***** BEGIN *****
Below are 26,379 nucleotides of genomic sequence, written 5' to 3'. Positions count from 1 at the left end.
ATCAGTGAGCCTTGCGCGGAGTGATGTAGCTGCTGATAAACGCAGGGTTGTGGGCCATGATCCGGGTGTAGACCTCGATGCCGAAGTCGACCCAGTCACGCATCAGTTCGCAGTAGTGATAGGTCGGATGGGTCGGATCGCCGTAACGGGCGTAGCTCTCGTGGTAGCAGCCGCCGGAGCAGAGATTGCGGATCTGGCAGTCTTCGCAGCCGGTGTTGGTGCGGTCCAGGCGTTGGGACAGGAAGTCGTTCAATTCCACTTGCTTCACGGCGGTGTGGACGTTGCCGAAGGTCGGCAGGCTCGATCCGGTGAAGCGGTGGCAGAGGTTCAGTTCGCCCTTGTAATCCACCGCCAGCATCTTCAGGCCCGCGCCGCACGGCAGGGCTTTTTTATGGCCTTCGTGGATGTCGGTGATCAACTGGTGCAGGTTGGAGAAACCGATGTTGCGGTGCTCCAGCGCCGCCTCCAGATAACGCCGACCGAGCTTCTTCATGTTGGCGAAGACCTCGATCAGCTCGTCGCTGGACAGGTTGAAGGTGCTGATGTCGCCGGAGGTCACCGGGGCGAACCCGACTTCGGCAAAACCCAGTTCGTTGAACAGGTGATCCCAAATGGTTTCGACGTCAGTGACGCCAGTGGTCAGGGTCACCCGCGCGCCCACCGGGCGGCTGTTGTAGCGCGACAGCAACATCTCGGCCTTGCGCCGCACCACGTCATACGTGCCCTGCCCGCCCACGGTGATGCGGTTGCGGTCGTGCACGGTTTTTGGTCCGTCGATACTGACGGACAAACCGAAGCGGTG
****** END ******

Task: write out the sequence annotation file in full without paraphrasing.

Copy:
Below are 26,379 nucleotides of genomic sequence, written 5' to 3'. Positions count from 1 at the left end.
ATCAGTGAGCCTTGCGCGGAGTGATGTAGCTGCTGATAAACGCAGGGTTGTGGGCCATGATCCGGGTGTAGACCTCGATGCCGAAGTCGACCCAGTCACGCATCAGTTCGCAGTAGTGATAGGTCGGATGGGTCGGATCGCCGTAACGGGCGTAGCTCTCGTGGTAGCAGCCGCCGGAGCAGAGATTGCGGATCTGGCAGTCTTCGCAGCCGGTGTTGGTGCGGTCCAGGCGTTGGGACAGGAAGTCGTTCAATTCCACTTGCTTCACGGCGGTGTGGACGTTGCCGAAGGTCGGCAGGCTCGATCCGGTGAAGCGGTGGCAGAGGTTCAGTTCGCCCTTGTAATCCACCGCCAGCATCTTCAGGCCCGCGCCGCACGGCAGGGCTTTTTTATGGCCTTCGTGGATGTCGGTGATCAACTGGTGCAGGTTGGAGAAACCGATGTTGCGGTGCTCCAGCGCCGCCTCCAGATAACGCCGACCGAGCTTCTTCATGTTGGCGAAGACCTCGATCAGCTCGTCGCTGGACAGGTTGAAGGTGCTGATGTCGCCGGAGGTCACCGGGGCGAACCCGACTTCGGCAAAACCCAGTTCGTTGAACAGGTGATCCCAAATGGTTTCGACGTCAGTGACGCCAGTGGTCAGGGTCACCCGCGCGCCCACCGGGCGGCTGTTGTAGCGCGACAGCAACATCTCGGCCTTGCGCCGCACCACGTCATACGTGCCCTGCCCGCCCACGGTGATGCGGTTGCGGTCGTGCACGGTTTTTGGTCCGTCGATACTGACGGACAAACCGAAGCGGTG